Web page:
Genetic Transmission

Progeria is a “sporadic autosomal dominant mutation."

It affects chromosome 1. It is a substitution mutation in one allele of chromosome 1. The allele that is substituted is usually a cytosine and it is substituted by a thymine.

Mutations in the LMNA gene cause progeria syndrome. The LMNA gene provides instructions for making a protein called Lamin A. This protein plays an important role in determining the shape of the nucleus within cells. It is an essential supporting component of the nuclear envelope, which is the membrane that surrounds the nucleus. Mutations that cause progeria syndrome result in the production of an abnormal version of the Lamin A protein. The altered protein makes the nuclear envelope unstable and progressively damages the nucleus, making cells more likely to die prematurely. Researchers are working to determine how these changes lead to the characteristic features of progeria syndrome.

Symptoms, Diagnosis, Frequency


  •  receding mandible
  • narrow nasal bridge and pointed nasal tip develop.
  • partial alopecia progressing to total alopecia
  • loss of subcutaneous fat,
  • progressive joint contractures,
  • bone changes, nail dystrophy, and abnormal tightness
  • delayed primary tooth eruption
  • Later findings include low-frequency conductive hearing loss,
  • dental crowding
  • partial lack of secondary tooth eruption.

Frequency: This disease is very rare only about 1 in 4 million people get this. There is more than 130 cases and was first described in 1886.

Diagnosis: Doctors usually look at  features that develop as a child like accelerated aging. signs and symptoms vary in age of severity, and the cases are very consistent. Children with progeria appear normal at birth then failures begin to appear in the first year.

Life Expectancy/ Survival Rate

The average life expectancy of a child born with Progeria is 13 or 14 years, but in some cases patients can die much earlier or much later, possibly being able to live up to heir early 20's.

All cases result in death, predominantly due to a heart attack or stroke, due to the disease speeding these disorders.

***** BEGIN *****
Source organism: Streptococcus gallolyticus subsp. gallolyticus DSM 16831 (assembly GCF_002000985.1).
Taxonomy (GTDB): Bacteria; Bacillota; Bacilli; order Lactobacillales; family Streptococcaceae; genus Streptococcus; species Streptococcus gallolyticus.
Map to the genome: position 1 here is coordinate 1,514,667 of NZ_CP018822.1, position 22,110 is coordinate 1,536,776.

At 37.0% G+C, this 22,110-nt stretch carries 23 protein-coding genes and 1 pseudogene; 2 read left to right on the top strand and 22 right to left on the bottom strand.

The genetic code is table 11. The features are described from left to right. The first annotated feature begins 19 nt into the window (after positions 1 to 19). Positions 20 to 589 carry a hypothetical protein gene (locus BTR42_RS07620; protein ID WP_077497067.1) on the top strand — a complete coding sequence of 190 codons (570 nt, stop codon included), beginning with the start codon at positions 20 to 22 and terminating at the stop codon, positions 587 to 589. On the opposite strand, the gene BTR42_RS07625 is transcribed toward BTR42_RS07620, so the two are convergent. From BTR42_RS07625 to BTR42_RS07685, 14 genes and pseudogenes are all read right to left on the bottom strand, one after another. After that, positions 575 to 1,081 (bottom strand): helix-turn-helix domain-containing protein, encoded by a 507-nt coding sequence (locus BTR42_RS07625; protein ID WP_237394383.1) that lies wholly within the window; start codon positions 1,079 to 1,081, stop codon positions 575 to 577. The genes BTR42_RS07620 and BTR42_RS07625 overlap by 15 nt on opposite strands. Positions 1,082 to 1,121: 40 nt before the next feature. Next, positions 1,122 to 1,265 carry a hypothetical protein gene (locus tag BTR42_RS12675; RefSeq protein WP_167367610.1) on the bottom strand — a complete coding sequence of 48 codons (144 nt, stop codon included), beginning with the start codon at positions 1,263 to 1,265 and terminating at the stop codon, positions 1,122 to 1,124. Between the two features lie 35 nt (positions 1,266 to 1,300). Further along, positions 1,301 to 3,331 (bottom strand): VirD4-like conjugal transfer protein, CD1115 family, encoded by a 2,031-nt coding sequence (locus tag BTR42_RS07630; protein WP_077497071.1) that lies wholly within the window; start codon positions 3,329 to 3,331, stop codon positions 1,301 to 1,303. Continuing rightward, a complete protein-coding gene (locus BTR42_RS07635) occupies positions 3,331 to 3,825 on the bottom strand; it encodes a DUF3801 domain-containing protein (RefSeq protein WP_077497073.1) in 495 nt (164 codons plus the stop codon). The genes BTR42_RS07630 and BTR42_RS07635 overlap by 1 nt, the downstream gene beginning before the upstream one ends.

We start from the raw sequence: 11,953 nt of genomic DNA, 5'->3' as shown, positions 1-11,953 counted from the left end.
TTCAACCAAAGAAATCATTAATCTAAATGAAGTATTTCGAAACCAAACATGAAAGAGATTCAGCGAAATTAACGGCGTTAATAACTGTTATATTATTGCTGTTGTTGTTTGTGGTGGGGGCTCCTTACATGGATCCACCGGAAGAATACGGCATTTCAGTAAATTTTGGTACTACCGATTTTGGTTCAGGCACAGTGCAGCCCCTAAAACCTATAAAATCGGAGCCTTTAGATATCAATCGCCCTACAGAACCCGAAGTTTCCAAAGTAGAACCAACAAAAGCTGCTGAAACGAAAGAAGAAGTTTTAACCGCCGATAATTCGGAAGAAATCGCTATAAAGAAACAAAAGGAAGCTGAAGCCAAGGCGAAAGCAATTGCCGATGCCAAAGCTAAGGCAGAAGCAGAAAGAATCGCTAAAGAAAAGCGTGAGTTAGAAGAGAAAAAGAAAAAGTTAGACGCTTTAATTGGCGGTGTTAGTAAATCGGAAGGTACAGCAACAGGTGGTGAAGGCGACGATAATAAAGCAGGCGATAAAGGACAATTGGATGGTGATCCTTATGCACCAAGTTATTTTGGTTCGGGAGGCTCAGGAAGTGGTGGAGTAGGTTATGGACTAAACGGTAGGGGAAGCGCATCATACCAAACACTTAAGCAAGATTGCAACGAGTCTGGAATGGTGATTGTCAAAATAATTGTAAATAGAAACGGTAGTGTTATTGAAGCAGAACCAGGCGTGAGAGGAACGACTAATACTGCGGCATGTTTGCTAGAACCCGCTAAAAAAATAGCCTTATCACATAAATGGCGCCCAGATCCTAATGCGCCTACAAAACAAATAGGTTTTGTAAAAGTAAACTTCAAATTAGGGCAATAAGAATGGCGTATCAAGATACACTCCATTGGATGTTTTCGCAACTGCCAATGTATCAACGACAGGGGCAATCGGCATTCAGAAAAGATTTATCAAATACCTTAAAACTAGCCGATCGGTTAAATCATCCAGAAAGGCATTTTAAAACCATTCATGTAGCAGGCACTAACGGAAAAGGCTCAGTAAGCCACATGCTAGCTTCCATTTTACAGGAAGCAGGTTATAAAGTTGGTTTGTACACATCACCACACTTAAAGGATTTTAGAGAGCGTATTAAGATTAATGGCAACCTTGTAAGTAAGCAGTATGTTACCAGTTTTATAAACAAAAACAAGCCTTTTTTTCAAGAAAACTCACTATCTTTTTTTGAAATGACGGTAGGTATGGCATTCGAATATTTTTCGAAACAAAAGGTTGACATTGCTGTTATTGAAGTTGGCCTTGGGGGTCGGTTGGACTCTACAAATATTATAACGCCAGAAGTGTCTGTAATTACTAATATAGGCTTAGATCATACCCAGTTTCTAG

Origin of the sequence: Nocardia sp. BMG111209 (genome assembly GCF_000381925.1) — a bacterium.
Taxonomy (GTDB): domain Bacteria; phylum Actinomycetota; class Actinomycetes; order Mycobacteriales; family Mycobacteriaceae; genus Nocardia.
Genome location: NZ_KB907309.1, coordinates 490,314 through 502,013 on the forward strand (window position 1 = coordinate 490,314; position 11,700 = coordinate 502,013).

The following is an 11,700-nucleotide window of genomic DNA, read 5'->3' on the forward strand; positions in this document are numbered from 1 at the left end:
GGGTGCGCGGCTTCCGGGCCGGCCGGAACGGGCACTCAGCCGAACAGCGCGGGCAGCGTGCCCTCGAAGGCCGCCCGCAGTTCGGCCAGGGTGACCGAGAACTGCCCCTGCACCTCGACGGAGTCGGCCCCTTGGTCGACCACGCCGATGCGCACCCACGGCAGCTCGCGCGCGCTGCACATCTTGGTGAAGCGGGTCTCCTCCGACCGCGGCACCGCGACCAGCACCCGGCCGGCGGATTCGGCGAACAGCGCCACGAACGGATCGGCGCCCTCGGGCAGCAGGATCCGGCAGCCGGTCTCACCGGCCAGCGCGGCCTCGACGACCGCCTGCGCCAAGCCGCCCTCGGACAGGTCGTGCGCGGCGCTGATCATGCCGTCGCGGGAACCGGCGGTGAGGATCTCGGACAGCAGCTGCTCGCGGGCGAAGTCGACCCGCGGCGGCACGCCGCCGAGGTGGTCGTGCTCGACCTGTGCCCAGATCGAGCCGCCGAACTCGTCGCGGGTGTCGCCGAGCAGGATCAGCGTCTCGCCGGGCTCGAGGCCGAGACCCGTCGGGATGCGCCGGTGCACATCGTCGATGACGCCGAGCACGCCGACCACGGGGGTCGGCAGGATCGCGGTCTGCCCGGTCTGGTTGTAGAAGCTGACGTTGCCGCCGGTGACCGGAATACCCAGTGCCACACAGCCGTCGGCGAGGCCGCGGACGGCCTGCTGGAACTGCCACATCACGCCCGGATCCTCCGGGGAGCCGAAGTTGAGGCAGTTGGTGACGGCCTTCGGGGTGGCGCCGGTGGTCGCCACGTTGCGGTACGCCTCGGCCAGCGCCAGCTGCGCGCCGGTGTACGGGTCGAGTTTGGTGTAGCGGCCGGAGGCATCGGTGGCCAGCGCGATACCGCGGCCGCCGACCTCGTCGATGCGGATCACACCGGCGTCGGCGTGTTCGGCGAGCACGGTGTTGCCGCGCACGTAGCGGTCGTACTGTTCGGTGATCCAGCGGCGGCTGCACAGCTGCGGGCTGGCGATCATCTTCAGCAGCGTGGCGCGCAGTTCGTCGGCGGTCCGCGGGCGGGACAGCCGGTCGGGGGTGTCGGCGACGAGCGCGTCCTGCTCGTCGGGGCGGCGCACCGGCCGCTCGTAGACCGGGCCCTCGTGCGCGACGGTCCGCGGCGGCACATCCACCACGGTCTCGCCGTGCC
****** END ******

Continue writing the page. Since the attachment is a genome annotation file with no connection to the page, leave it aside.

There is currently no cure for Progeria but scientist are working hard to make advancements, using new information uncovered everyday. However for the meantime children receive a variety of treatments including monitoring and therapy in order to help control and slow the effects of the disease.

Monitoring: Doctors will monitor the heart and other aspects of the cardiovascular system to help manage cardiovascular diseases.

Medication: Low doses of Aspirin may help reduce the risk from a heart attack or stroke. However in some cases other medications can be used to lower cholesterol, prevent blood clots, or even stimulate growth.

Therapy: Physical therapy can be useful in controlling joint pain and stiffness.

Surgery: Patients may receive coronary bypass surgery conductive to slowing the progression of heart diseases.

Work Cited

Interesting Facts :)

-  As of January 2015, there are 126 children known to be living with progeria

- Progeria does not affect the mind, only the body

- Teenagers with progeria often looks 80-90 years old

- Progeria had been around since 1886

- Kids don't start showing signs of Progeria until around the age of 2

- Kids with Progeria lose their eyebrows and eyelashes due to the disease

"Progeria." Definition. N.p., n.d. Web. 07 Jan. 2015.

"Gene Discovery Speeds Progeria Research." JAMA Network. N.p., n.d. Web. 09 Jan. 2015.

"Progeria: Causes, Symptoms, and Treatments." WebMD. WebMD, n.d. Web. 08 Jan. 2015.

"Hutchinson-Gilford Progeria Syndrome."Genetics Home Reference. Web. 21 Jan. 2015. <>.

"About Progeria." Progeria Research Foundation. N.p., n.d. Web. 08 Jan. 2015.

"Progeria: Causes, Symptoms, and Treatments." WebMD. WebMD, n.d. Web. 09 Jan. 2015.

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